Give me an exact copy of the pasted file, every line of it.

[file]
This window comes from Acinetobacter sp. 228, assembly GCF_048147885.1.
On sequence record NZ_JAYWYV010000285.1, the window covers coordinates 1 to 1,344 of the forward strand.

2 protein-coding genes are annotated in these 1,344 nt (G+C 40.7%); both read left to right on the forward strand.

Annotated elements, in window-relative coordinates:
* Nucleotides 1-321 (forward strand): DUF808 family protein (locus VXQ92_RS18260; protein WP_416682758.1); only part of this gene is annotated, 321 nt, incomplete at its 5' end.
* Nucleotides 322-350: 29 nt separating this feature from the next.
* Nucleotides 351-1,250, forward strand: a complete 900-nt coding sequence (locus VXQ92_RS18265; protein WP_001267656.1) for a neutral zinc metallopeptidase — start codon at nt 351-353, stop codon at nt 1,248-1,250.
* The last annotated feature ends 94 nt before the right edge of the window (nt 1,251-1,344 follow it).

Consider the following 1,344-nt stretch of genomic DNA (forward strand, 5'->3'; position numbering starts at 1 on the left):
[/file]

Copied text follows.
This window comes from Acinetobacter sp. 228, assembly GCF_048147885.1.
On sequence record NZ_JAYWYV010000285.1, the window covers coordinates 1 to 1,344 of the forward strand.

2 protein-coding genes are annotated in these 1,344 nt (G+C 40.7%); both read left to right on the forward strand.

Annotated elements, in window-relative coordinates:
* Nucleotides 1-321 (forward strand): DUF808 family protein (locus VXQ92_RS18260; protein WP_416682758.1); only part of this gene is annotated, 321 nt, incomplete at its 5' end.
* Nucleotides 322-350: 29 nt separating this feature from the next.
* Nucleotides 351-1,250, forward strand: a complete 900-nt coding sequence (locus VXQ92_RS18265; protein WP_001267656.1) for a neutral zinc metallopeptidase — start codon at nt 351-353, stop codon at nt 1,248-1,250.
* The last annotated feature ends 94 nt before the right edge of the window (nt 1,251-1,344 follow it).

Consider the following 1,344-nt stretch of genomic DNA (forward strand, 5'->3'; position numbering starts at 1 on the left):